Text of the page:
In the book of The Wonderful Story of Henry Sugar by Roald Dahl, Henry Sugar was a rich man, whose wealth was inherited from his dad. He never worked, nor did his wealthy friends.
There is a piece of description about Henry Sugar's character:
Henry had never done a day's work in his life, and his personal motto, which he had invented himself, was this: It is better to incur a mild rebuke than to perform an onerous task. His friends thought this was hilarious.
"Rebuke" means to tell off somebody. "Mild" means not so harsh. "To perform an onerous task" means to do honest and hard work, to earn money.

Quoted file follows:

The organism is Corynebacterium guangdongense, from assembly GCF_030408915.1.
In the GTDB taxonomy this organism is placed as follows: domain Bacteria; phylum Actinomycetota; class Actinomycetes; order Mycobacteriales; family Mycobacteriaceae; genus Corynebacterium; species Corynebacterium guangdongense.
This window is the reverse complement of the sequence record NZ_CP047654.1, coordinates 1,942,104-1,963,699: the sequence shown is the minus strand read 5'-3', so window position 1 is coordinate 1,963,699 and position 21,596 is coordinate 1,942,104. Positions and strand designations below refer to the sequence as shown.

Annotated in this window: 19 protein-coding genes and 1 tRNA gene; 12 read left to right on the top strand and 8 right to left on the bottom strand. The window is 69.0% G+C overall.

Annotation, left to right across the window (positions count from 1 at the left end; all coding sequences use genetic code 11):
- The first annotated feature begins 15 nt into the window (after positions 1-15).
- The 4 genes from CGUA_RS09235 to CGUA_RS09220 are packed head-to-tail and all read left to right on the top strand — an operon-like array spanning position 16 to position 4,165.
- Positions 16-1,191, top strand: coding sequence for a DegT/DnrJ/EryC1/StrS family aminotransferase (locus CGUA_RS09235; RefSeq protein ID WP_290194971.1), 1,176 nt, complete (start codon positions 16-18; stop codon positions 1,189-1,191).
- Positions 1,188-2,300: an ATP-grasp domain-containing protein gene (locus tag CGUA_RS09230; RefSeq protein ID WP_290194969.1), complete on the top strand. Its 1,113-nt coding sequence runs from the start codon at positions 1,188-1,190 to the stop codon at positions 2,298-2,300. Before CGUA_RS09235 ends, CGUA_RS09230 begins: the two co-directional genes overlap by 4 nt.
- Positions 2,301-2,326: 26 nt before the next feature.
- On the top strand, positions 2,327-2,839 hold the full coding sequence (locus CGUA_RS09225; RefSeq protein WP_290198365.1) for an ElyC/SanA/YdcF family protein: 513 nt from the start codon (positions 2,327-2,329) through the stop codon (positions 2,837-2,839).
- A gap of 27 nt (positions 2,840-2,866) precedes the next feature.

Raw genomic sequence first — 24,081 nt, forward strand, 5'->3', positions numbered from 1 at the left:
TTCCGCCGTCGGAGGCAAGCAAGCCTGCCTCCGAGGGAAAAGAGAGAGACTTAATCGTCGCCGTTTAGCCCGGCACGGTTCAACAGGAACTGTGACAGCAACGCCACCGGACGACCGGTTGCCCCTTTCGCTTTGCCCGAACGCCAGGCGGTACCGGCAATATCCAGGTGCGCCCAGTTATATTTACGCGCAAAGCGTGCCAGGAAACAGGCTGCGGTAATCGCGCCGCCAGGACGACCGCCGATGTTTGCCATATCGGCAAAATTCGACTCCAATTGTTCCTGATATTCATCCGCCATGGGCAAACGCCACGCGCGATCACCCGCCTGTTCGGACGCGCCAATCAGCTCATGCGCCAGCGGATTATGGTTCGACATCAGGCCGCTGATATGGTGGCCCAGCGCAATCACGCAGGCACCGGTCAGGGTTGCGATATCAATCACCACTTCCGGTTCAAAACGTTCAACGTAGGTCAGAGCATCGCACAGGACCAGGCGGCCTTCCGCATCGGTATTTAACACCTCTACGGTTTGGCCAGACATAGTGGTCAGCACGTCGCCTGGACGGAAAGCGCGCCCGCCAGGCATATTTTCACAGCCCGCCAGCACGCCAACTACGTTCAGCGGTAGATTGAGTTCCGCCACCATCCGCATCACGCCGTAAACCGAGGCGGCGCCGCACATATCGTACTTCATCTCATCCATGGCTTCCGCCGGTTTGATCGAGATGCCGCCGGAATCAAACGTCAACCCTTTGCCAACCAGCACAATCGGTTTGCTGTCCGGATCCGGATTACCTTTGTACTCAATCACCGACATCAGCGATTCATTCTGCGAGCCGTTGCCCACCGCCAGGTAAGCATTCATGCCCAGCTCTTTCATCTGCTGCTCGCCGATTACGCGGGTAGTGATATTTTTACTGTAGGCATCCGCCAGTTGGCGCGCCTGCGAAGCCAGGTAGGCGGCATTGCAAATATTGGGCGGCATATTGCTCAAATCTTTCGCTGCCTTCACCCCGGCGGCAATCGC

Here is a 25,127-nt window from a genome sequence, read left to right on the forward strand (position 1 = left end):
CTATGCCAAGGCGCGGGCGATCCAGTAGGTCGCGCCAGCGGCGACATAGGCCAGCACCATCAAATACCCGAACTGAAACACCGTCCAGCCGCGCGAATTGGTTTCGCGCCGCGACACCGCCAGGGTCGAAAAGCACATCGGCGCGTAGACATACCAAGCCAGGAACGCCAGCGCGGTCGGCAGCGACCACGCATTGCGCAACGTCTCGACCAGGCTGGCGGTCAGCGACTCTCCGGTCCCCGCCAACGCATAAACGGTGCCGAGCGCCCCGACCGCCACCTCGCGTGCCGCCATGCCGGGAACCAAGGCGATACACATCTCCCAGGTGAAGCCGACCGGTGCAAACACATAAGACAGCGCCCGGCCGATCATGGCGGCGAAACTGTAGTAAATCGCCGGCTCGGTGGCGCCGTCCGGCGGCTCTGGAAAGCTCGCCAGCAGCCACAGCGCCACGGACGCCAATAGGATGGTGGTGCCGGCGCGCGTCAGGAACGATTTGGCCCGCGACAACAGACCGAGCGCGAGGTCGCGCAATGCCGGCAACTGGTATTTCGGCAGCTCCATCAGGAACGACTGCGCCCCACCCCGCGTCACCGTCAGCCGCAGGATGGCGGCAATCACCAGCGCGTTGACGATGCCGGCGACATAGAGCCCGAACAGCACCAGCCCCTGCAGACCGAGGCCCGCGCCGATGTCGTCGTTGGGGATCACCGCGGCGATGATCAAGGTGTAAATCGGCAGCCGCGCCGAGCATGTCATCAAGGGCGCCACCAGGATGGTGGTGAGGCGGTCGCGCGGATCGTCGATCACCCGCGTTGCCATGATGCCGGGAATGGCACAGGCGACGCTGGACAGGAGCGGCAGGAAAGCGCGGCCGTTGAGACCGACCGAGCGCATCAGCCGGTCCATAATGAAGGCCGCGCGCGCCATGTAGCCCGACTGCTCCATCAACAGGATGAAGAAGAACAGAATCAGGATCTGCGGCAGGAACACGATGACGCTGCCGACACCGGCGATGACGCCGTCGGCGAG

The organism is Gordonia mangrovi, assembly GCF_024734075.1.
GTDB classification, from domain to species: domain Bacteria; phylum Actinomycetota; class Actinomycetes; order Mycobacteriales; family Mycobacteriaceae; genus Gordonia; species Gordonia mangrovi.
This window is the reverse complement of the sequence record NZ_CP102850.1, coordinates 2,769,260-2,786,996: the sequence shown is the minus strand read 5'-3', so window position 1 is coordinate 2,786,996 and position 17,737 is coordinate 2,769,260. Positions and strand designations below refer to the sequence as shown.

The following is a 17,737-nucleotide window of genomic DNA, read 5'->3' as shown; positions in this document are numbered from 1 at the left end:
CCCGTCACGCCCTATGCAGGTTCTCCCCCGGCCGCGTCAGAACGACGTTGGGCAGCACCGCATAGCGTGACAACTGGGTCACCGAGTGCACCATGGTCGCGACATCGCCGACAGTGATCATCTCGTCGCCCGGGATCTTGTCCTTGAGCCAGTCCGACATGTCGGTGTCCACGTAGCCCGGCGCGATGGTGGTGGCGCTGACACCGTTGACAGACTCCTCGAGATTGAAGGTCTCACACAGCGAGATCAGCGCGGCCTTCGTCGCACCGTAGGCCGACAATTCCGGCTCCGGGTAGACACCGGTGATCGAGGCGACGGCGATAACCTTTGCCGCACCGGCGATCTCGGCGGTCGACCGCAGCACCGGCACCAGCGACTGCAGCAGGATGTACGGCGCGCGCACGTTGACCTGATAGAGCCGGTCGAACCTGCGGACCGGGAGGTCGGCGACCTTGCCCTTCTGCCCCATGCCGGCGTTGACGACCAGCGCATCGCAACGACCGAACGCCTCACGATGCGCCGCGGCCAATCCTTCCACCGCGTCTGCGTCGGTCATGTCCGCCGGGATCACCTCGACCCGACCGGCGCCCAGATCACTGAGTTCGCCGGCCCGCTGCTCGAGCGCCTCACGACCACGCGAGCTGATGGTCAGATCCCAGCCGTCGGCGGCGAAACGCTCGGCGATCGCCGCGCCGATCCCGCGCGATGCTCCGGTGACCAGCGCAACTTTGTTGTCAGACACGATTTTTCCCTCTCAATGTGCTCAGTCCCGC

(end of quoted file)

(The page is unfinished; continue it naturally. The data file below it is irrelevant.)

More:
Why did the author suddenly mention that Henry might incur some mild rebukes? Does it imply that the way he spent his money has incurred some rebukes from the working class? If yes, why does this motto sounded very funny to his equally wealthy friends?